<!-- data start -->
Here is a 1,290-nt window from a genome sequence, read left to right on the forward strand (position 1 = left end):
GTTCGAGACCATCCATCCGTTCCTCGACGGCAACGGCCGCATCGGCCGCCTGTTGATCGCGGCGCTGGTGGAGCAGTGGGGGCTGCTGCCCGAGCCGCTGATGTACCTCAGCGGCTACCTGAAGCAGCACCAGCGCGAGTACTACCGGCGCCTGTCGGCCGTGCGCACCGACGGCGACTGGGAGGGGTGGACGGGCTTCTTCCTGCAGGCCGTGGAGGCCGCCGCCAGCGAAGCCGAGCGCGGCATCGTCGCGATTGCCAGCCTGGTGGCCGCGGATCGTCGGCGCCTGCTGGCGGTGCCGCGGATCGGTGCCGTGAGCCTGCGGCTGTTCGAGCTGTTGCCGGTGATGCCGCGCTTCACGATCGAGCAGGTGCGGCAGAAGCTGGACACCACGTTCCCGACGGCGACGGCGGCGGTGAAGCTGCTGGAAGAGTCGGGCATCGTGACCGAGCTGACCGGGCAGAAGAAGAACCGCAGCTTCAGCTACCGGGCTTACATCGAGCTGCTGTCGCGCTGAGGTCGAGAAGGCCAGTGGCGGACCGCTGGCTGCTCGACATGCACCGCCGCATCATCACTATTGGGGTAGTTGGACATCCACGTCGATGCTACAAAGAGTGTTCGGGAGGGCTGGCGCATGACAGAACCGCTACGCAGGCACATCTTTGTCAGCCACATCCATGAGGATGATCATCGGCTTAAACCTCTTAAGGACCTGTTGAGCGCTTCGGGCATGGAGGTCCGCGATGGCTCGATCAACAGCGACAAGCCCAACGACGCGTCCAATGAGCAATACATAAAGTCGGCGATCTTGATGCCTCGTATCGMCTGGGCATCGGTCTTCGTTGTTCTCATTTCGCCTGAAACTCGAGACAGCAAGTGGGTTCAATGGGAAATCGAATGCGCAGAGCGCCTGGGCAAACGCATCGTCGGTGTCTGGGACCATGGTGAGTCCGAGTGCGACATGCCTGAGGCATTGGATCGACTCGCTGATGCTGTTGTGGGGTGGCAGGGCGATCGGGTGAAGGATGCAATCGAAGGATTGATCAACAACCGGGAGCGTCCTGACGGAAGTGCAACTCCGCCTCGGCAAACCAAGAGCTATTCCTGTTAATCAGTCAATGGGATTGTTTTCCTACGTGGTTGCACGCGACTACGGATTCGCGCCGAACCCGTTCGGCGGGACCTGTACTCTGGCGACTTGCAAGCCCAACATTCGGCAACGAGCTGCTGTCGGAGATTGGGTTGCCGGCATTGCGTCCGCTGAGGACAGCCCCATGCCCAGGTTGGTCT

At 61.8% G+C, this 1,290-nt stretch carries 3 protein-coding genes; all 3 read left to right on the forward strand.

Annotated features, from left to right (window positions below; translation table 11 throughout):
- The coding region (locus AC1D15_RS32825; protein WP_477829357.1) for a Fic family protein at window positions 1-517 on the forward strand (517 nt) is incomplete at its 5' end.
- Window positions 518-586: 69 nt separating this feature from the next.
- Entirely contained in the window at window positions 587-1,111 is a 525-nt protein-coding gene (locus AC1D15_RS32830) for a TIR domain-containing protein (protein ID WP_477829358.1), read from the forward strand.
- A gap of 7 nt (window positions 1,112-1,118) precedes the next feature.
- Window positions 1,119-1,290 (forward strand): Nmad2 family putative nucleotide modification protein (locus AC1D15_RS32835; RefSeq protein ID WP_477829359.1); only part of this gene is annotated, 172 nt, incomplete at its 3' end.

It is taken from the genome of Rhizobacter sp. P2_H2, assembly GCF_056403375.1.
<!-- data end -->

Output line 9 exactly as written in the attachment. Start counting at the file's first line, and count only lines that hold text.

- Window positions 1,119-1,290 (forward strand): Nmad2 family putative nucleotide modification protein (locus AC1D15_RS32835; RefSeq protein ID WP_477829359.1); only part of this gene is annotated, 172 nt, incomplete at its 3' end.